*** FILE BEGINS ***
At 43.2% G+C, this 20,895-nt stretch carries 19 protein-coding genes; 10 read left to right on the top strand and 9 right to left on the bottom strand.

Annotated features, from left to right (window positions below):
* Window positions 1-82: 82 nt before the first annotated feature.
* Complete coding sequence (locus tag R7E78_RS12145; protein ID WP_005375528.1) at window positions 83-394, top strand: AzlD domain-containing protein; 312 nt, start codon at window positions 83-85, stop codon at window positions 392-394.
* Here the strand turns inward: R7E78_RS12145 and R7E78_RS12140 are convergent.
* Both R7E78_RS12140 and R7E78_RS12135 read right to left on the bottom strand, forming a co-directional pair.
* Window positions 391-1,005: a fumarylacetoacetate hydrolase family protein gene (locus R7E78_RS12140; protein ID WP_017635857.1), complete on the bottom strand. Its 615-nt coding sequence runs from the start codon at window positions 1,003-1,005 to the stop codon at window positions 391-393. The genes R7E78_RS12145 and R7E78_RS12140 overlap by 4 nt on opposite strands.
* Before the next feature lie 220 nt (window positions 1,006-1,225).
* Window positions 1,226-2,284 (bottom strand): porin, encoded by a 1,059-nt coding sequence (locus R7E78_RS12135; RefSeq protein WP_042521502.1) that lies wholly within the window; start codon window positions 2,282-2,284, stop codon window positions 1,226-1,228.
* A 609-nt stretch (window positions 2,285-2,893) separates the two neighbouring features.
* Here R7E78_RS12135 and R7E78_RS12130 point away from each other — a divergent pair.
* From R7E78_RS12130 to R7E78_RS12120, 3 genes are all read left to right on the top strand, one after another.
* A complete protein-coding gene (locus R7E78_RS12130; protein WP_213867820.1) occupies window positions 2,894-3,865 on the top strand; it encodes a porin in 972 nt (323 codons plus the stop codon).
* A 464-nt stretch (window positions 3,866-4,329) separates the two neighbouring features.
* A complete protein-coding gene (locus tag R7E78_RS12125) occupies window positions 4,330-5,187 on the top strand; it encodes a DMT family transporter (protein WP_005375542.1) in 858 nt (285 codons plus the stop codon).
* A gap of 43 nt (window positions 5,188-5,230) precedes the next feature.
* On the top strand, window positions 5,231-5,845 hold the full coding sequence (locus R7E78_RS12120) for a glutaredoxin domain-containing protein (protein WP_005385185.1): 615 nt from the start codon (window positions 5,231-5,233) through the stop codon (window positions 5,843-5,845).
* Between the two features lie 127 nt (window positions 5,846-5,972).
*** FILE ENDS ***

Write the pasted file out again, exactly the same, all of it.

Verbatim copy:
At 43.2% G+C, this 20,895-nt stretch carries 19 protein-coding genes; 10 read left to right on the top strand and 9 right to left on the bottom strand.

Annotated features, from left to right (window positions below):
* Window positions 1-82: 82 nt before the first annotated feature.
* Complete coding sequence (locus tag R7E78_RS12145; protein ID WP_005375528.1) at window positions 83-394, top strand: AzlD domain-containing protein; 312 nt, start codon at window positions 83-85, stop codon at window positions 392-394.
* Here the strand turns inward: R7E78_RS12145 and R7E78_RS12140 are convergent.
* Both R7E78_RS12140 and R7E78_RS12135 read right to left on the bottom strand, forming a co-directional pair.
* Window positions 391-1,005: a fumarylacetoacetate hydrolase family protein gene (locus R7E78_RS12140; protein ID WP_017635857.1), complete on the bottom strand. Its 615-nt coding sequence runs from the start codon at window positions 1,003-1,005 to the stop codon at window positions 391-393. The genes R7E78_RS12145 and R7E78_RS12140 overlap by 4 nt on opposite strands.
* Before the next feature lie 220 nt (window positions 1,006-1,225).
* Window positions 1,226-2,284 (bottom strand): porin, encoded by a 1,059-nt coding sequence (locus R7E78_RS12135; RefSeq protein WP_042521502.1) that lies wholly within the window; start codon window positions 2,282-2,284, stop codon window positions 1,226-1,228.
* A 609-nt stretch (window positions 2,285-2,893) separates the two neighbouring features.
* Here R7E78_RS12135 and R7E78_RS12130 point away from each other — a divergent pair.
* From R7E78_RS12130 to R7E78_RS12120, 3 genes are all read left to right on the top strand, one after another.
* A complete protein-coding gene (locus R7E78_RS12130; protein WP_213867820.1) occupies window positions 2,894-3,865 on the top strand; it encodes a porin in 972 nt (323 codons plus the stop codon).
* A 464-nt stretch (window positions 3,866-4,329) separates the two neighbouring features.
* A complete protein-coding gene (locus tag R7E78_RS12125) occupies window positions 4,330-5,187 on the top strand; it encodes a DMT family transporter (protein WP_005375542.1) in 858 nt (285 codons plus the stop codon).
* A gap of 43 nt (window positions 5,188-5,230) precedes the next feature.
* On the top strand, window positions 5,231-5,845 hold the full coding sequence (locus R7E78_RS12120) for a glutaredoxin domain-containing protein (protein WP_005385185.1): 615 nt from the start codon (window positions 5,231-5,233) through the stop codon (window positions 5,843-5,845).
* Between the two features lie 127 nt (window positions 5,846-5,972).